Some people were disappointed with the absence of The Purple Pie Man in the TV series. However, others applauded the removal of villains from the series and was disappointed with the reintroduction of the Pie Man in the Sweet Dreams Movie, preferring that the series being kept in its current format: an educational, real-life adventure program similar to Arthur or Caillou. Two camps clearly exist on this issue: There are fans (adults and children alike) that love the inclusion of antagonists such as Purple Pie Man, Sour Grapes and Licorice Whip. These fans want to continue to see more of them in movies, books, and toys. However, there are others who feel that the inclusion (or re-inclusion) of villains in the show take away from the primary focus on Strawberry and her friends as well as erode the educational content of the show, and would prefer the show and franchise be kept villain-free[6] [7]. Arthur is an American and Canadian educational television series for children, which airs primarily on PBS in the United States; Radio-Canada, Knowledge Network and TVO in Canada; and BBC One in the UK, among other stations and networks. ... Caillou is a childrens television show based on the books by Christine LHeureux and illustrator Hélène Desputeaux. ...


There is a continuity error between Meet Strawberry Shortcake and Here Comes Pupcake, with the former indicating that Strawberry Shortcake had not meet the other residents of Strawberryland when she already had Pupcake for a while, while the latter indicates that she has known the other residents of Strawberryland even before she got Pupcake.[8]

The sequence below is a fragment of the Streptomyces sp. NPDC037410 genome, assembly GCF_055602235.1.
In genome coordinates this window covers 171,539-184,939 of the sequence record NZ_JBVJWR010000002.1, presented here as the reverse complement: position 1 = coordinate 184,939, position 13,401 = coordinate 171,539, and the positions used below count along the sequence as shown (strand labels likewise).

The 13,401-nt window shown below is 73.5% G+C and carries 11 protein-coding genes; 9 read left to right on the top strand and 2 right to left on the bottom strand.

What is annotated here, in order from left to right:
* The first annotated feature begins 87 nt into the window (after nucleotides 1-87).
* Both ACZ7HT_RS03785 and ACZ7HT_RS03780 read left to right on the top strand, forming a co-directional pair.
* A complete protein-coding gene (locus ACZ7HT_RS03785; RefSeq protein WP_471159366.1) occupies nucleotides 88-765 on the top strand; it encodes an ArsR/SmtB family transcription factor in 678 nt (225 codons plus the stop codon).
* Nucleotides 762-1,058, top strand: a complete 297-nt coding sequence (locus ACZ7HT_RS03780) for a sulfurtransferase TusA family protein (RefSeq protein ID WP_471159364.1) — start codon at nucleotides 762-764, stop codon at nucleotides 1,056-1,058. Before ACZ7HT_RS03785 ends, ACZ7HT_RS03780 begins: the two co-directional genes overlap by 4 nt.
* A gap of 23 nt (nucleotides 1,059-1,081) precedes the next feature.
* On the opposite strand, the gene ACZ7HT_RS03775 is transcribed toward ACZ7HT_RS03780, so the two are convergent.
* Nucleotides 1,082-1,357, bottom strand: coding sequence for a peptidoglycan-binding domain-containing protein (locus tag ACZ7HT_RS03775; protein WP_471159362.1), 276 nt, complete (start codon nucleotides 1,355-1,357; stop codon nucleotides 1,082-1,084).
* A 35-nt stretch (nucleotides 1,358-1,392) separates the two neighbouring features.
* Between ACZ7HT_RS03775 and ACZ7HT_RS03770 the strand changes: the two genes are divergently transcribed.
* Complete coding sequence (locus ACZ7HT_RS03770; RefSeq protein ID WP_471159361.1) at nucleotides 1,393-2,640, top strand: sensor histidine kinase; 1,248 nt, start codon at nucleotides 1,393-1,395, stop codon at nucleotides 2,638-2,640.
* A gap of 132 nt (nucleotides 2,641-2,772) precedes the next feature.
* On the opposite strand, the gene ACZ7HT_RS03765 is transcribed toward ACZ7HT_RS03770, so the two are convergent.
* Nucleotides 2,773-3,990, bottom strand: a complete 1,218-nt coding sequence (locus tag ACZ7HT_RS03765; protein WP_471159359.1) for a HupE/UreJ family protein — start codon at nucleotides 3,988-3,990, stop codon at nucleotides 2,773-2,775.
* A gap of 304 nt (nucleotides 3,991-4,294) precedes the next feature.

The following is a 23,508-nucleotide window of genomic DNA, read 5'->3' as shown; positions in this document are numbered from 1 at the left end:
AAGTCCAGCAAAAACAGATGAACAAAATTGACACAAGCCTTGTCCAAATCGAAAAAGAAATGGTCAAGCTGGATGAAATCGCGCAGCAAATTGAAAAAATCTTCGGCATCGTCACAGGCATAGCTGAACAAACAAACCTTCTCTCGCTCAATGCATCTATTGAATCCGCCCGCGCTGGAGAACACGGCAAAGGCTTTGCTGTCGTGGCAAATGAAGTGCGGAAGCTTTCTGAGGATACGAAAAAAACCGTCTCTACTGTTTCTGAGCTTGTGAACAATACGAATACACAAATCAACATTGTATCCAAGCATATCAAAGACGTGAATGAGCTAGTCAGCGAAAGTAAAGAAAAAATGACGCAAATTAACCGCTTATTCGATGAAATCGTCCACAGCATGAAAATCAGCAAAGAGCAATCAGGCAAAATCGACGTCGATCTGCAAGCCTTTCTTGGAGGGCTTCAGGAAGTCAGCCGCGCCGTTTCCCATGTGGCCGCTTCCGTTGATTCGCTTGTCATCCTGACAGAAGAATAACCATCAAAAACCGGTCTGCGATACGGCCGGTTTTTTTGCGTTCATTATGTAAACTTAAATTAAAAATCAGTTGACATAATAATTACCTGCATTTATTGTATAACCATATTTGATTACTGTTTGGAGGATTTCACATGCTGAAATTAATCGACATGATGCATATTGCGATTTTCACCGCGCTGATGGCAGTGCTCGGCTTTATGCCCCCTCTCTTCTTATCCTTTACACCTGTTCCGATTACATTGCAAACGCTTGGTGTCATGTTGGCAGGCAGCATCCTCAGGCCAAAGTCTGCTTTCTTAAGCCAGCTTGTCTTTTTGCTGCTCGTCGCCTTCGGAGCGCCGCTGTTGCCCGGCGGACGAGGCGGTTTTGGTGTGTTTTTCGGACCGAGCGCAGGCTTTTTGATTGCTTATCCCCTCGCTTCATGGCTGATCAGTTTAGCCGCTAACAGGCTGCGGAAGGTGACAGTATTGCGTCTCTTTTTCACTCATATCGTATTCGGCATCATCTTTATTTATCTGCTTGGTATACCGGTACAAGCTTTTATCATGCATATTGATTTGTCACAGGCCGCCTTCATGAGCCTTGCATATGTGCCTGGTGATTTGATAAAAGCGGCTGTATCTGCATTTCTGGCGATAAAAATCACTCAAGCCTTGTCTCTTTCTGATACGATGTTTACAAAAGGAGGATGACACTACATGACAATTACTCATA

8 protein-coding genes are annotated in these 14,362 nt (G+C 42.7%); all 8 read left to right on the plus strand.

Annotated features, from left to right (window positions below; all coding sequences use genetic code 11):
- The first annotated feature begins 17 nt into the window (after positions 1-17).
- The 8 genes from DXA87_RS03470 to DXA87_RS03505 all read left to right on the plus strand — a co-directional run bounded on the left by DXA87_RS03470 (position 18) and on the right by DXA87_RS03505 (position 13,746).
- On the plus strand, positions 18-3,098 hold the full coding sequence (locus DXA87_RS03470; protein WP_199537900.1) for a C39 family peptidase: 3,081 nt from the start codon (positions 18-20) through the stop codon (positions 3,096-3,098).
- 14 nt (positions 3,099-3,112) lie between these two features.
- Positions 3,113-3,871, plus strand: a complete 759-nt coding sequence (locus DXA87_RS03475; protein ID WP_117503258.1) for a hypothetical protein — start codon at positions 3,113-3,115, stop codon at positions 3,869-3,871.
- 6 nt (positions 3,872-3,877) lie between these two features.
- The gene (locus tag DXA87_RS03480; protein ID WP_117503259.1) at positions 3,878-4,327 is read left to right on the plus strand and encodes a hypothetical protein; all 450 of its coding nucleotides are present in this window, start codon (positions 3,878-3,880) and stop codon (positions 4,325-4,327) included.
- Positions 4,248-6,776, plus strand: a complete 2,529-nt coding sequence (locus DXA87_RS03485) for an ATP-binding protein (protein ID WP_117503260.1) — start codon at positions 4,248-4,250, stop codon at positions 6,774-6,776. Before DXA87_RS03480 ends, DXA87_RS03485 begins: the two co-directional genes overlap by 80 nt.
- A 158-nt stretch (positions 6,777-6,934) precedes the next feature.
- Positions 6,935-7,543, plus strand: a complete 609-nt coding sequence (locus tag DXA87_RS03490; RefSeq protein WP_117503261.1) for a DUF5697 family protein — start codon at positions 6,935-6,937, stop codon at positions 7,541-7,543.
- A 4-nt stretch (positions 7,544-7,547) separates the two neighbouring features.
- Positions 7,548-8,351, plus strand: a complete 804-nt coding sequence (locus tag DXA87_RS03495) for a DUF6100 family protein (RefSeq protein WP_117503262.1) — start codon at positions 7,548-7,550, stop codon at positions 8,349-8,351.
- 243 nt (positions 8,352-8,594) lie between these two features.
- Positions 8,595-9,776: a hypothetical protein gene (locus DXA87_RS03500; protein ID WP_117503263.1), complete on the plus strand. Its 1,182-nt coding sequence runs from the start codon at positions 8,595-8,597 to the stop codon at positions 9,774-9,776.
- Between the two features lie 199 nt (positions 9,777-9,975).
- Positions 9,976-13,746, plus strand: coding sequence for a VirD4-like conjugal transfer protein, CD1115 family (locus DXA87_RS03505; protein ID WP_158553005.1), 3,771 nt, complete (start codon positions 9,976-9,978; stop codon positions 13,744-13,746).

Another continuity error exists in regards to Blueberry Muffin and Rainbow Sherbet. Initially both characters were already present in Mystery of Seaberry Beach and Legend of the Lost Treasure prior to the stories that "introduced" them, The Blueberry Beast (Blueberry Muffin) and The Costume Party (Rainbow Sherbet)[9]. Certain networks have attempted to fix these inconsistencies by reordering the episodes so that Mystery of Seaberry Beach and Legend of the Lost Treasure would air after The Costume Party. However, it is unknown how many networks worldwide re-ordered their episode schedules in an attempt to fix these inconsistencies. Nonetheless, these inconsistencies have led to confusion among some viewers.


Also, the versions of the first four episodes broadcast on North American TV were edited down to 22-minutes in length. This resulted in the removal of certain subplots and songs from the broadcast edition of these episodes. This edited version was also used in the Game Boy Advance Video release of the episodes. However, the DVD and VHS releases contain the original 44-minute versions of the episodes. In other markets, these first four episodes were aired as two-parters, adding an extra four episodes to the episode count. [10]


Some episodes were also released under different names in different regions, sparking even more inconsistencies in fan clubs where there could be people from all over the world. For example, "A Trip to Pearis, France" was released under the title "The Friendship Club" on Disney Channel Asia and on Video CDs and DVDs released in Asia. This was repeated for "The Great Friendship Festival", "Dancing in Disguise", and "Meet Apricot", which was released as "A Festival of Friends", "Everybody Dance" and "Let's Dance" respectively in the Asian region.[11]


2003 episodes Season 2 criticisms

With the transition to the new design for season 2 of the show beginning in 2008 with Big Country Fun, new criticisms arose about various aspects and changes made upon transition from 2003 Season 1 to 2003 Season 2.